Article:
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The Equifax Breach and Regulation

Washington, D.C.’s intuitive reaction when something goes wrong is to regulate. But what if the thing that went wrong was caused by regulation?

“Caused” is a lot to claim, and there isn’t going to be just one cause of the major breach of consumer data that we learned about at credit reporting agency Equifax this week. But there are important ways that regulation may have contributed to it. The FCRA has certainly helped produce a weaker credit reporting system than the United States would otherwise have.

Congress passed the Fair Credit Reporting Act more than forty-five years ago to comprehensively regulate the business of credit reporting. If you hold regulation to a certain standard, you might expect problems with credit reporting to be largely solved.

But as I reported in a 2011 Cato Institute study, some things got better, some things got worse, and some new problems emerged. Four decades of regulation under the FCRA did not achieve Congress’s goals, and dissatisfaction with the credit reporting industry continues apace.

The FCRA structured the credit reporting industry we have today and the incentives that industry follows. The industry is cartelized, with little competition or innovation. By raising costs, the law has helped the three major credit bureaus successfully fend off Silicon Valley’s efforts to disintermediate credit reporting.

But more importantly, when credit bureaus do things that harm consumers, the FCRA insulates them from common law liability. Because the FCRA preempted state common law, consumers have fewer rights to sue, such as for defamation when credit bureaus disseminate inaccurate, derogatory information about consumers. (Read about the law as it was developing at the time in my study.)

Firms that hold sensitive data probably should be liable when their negligent release of it causes legally recognized harm. But because of FCRA immunity, Equifax hasn’t lived with that powerful incentive. It probably hasn’t taken the care it should to protect consumers from the harms that may arise from breach of data about them. That’s a likely contributor to the breach and greater risk of breach across the credit reporting industry. The credit reporting industry has developed an adept lobby in Washington, D.C., to contain things when events like this occur.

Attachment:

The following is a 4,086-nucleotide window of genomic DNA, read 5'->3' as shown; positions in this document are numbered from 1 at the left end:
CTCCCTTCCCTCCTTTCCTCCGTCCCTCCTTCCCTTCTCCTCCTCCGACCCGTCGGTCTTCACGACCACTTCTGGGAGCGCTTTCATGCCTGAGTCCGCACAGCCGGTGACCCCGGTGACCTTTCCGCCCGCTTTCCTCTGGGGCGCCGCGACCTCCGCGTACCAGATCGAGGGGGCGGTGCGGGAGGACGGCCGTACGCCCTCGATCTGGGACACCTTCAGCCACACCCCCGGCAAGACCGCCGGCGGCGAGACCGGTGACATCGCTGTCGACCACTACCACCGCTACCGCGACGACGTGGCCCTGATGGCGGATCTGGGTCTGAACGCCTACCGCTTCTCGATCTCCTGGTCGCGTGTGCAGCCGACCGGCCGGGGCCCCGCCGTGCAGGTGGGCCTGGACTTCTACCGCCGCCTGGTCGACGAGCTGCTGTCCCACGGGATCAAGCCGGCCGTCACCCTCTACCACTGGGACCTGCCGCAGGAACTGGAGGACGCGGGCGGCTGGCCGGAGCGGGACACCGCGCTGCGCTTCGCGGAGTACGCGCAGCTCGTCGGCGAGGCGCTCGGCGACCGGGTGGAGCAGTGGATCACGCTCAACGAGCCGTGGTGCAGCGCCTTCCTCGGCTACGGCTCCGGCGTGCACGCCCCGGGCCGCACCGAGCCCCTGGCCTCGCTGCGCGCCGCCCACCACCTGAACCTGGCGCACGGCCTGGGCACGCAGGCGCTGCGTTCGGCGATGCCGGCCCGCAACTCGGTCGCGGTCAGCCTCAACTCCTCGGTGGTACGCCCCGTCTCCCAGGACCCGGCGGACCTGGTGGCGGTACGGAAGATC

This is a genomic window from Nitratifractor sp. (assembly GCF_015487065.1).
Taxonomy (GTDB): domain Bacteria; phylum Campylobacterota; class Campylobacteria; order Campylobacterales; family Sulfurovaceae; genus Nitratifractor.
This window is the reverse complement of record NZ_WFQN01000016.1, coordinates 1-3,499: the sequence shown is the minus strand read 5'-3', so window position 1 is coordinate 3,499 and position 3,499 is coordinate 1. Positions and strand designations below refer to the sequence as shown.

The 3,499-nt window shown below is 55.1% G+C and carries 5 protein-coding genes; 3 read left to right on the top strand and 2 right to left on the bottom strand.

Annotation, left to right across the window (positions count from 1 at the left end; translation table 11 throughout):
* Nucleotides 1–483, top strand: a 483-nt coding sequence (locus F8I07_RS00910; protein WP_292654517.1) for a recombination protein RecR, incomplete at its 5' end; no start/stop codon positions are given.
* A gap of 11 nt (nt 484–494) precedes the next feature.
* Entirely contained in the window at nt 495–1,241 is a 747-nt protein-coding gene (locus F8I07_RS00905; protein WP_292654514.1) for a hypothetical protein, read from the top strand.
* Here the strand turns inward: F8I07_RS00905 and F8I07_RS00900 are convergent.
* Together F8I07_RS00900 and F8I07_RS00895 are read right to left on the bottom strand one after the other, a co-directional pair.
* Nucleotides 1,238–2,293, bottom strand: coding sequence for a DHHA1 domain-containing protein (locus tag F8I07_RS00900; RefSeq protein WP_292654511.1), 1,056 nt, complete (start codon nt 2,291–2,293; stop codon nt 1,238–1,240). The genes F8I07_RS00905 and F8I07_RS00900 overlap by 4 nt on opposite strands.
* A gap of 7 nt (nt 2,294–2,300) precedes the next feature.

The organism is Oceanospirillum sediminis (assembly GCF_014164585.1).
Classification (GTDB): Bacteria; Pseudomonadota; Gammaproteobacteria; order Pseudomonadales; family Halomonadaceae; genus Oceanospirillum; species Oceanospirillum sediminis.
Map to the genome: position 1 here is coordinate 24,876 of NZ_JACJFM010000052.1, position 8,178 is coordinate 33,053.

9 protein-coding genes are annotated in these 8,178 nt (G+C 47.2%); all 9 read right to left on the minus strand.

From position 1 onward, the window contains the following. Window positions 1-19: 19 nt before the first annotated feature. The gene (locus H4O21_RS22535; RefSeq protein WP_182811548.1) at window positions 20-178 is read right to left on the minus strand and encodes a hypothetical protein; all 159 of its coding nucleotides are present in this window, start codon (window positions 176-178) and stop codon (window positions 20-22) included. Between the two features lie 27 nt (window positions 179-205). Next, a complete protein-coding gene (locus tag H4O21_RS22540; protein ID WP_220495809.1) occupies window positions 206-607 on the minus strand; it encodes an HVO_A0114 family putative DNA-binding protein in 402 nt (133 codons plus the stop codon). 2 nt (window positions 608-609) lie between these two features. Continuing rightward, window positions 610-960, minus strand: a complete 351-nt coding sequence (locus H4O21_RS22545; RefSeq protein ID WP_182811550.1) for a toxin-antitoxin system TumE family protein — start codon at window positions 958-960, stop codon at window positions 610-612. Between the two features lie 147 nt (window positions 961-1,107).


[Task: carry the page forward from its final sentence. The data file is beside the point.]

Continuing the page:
Credit reporting involves deep complexities, including identification issues, contested notions of relevance, and the surprisingly difficult problem of arriving at “fairness.” Government regulation of credit reporting has not effectively solved these problems or reconciled the conflicting values that drive them. The Fair Credit Reporting Act has likely protected the credit reporting industry from competition, denying consumers the benefits of innovation.

When the Fair Credit Reporting Act pre-empted state common law remedies against credit bureaus, it foreclosed an option that may have resulted in better protection for consumers and better results for the economy and society. Because Congress imposed a national credit reporting rule, we cannot know how this industry might have developed had it been left free to experiment, subject to simple rules against harming consumers.

If there is a lesson from the Equifax breach, it is that Congress should deregulate the credit reporting industry and withdraw the immunity that it gave to credit bureaus. When companies are spurred by competition, credit reporting will improve and consumers will benefit financially. When credit reporters know that they will have to pay out for any harms they cause consumers, their efforts to protect consumers will increase.

In the Equifax breach, regulation is a likely contributor to the problem. It is probably not a good solution.